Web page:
Recipe: Winner’s Half-Moon Chocolate Orange Macaroons

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She blurted something that had nothing to do with anything. “Do you know how to make honeyed half-moons?” 

“Do I…” He lowered the map. “Kestrel, I hate to disappoint you, but I was never a cook.” 

“You know how to make tea.” 

He laughed. “You do realize that boiling water is within the capabilities of anybody?”

The Winner’s Curse by Marie Rutkoski, 5/5 stars

For some novels, food is almost a central character, like Brian Jacques’s Redwall series. (I can’t believe I haven’t covered any Redwall yet!) Typically, I just don’t feature the novel on my blog if food isn’t prominent, though I’ll give the book a shoutout on my Bookstagram. Then there’s books that are just too good to let slide by. I don’t care how far I have to stretch a recipe to relate it back to the book, it will be on the blog! The fruit tart I created for Illuminae is a perfect example of this. Nobody ate a fruit tart in Illuminae. In fact, I think all food products were freeze dried. Ew.

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Recipe: Pumpkin-Cranberry Bran Muffins

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Now let me say this: when you’re traveling a good cloak is worth more than all your other possessions put together. If you’ve nowhere to sleep, it can be your bed and blanket. It will keep the rain off your back and then sun from your eyes. You can conceal all manner of interesting weaponry beneath it if you are clever, and a smaller assortment if you are not.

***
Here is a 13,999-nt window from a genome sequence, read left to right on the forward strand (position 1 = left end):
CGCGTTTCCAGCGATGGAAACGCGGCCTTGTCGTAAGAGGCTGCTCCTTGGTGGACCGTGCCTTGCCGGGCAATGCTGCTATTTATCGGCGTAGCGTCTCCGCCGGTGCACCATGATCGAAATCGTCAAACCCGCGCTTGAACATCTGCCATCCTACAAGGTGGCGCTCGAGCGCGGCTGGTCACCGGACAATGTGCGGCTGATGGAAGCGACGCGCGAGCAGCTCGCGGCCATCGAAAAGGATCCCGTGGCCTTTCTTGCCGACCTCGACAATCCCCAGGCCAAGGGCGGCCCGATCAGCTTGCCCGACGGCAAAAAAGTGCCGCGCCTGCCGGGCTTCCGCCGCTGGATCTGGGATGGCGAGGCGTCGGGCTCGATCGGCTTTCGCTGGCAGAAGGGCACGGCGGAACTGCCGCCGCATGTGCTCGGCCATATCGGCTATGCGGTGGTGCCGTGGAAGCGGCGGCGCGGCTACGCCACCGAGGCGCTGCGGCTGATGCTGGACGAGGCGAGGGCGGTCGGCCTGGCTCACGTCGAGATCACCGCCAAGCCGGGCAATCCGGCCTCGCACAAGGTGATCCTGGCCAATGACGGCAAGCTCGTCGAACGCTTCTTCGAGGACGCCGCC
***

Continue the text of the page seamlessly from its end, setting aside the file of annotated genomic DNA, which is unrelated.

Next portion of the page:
But beyond all that, two facts remain to recommend a cloak. First, very little is as striking as a well-worn cloak, billowing lightly about you in the breeze. And second, the best cloaks have innumerable little pockets that I have an irrational and overpowering attraction toward.

— The Name of the Wind by Patrick Rothfuss, 5/5 stars

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Recipe: Hazelnut Apple Strudel

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“Entering the recommended cafe, Maisie took a seat. When the young waitress approached, she ordered a coffee with hot milk and some apple strudel. She was very hungry. Soon the waitress returned to the table, using the palm of her free hand to smooth out the white embroiled tablecloth.” 

Click here for my review of Jacqueline Winspear’s Journey to Munich.

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